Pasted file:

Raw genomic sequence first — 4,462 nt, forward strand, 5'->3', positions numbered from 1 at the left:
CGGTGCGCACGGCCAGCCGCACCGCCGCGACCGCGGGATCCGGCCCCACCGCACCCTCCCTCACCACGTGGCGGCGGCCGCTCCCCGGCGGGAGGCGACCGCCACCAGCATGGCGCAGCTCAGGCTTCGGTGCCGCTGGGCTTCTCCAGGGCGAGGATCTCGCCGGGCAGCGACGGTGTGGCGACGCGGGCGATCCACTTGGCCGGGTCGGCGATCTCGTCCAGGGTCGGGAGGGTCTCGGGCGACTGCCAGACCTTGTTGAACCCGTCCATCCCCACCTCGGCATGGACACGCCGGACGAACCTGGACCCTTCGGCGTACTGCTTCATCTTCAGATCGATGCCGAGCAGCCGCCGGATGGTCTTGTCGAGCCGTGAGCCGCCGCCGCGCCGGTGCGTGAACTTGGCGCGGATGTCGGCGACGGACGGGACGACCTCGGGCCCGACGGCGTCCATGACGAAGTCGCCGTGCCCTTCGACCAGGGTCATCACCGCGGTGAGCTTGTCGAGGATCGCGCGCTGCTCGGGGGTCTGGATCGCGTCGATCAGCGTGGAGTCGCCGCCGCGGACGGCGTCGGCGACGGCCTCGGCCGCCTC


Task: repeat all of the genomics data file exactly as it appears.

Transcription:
Raw genomic sequence first — 4,462 nt, forward strand, 5'->3', positions numbered from 1 at the left:
CGGTGCGCACGGCCAGCCGCACCGCCGCGACCGCGGGATCCGGCCCCACCGCACCCTCCCTCACCACGTGGCGGCGGCCGCTCCCCGGCGGGAGGCGACCGCCACCAGCATGGCGCAGCTCAGGCTTCGGTGCCGCTGGGCTTCTCCAGGGCGAGGATCTCGCCGGGCAGCGACGGTGTGGCGACGCGGGCGATCCACTTGGCCGGGTCGGCGATCTCGTCCAGGGTCGGGAGGGTCTCGGGCGACTGCCAGACCTTGTTGAACCCGTCCATCCCCACCTCGGCATGGACACGCCGGACGAACCTGGACCCTTCGGCGTACTGCTTCATCTTCAGATCGATGCCGAGCAGCCGCCGGATGGTCTTGTCGAGCCGTGAGCCGCCGCCGCGCCGGTGCGTGAACTTGGCGCGGATGTCGGCGACGGACGGGACGACCTCGGGCCCGACGGCGTCCATGACGAAGTCGCCGTGCCCTTCGACCAGGGTCATCACCGCGGTGAGCTTGTCGAGGATCGCGCGCTGCTCGGGGGTCTGGATCGCGTCGATCAGCGTGGAGTCGCCGCCGCGGACGGCGTCGGCGACGGCCTCGGCCGCCTC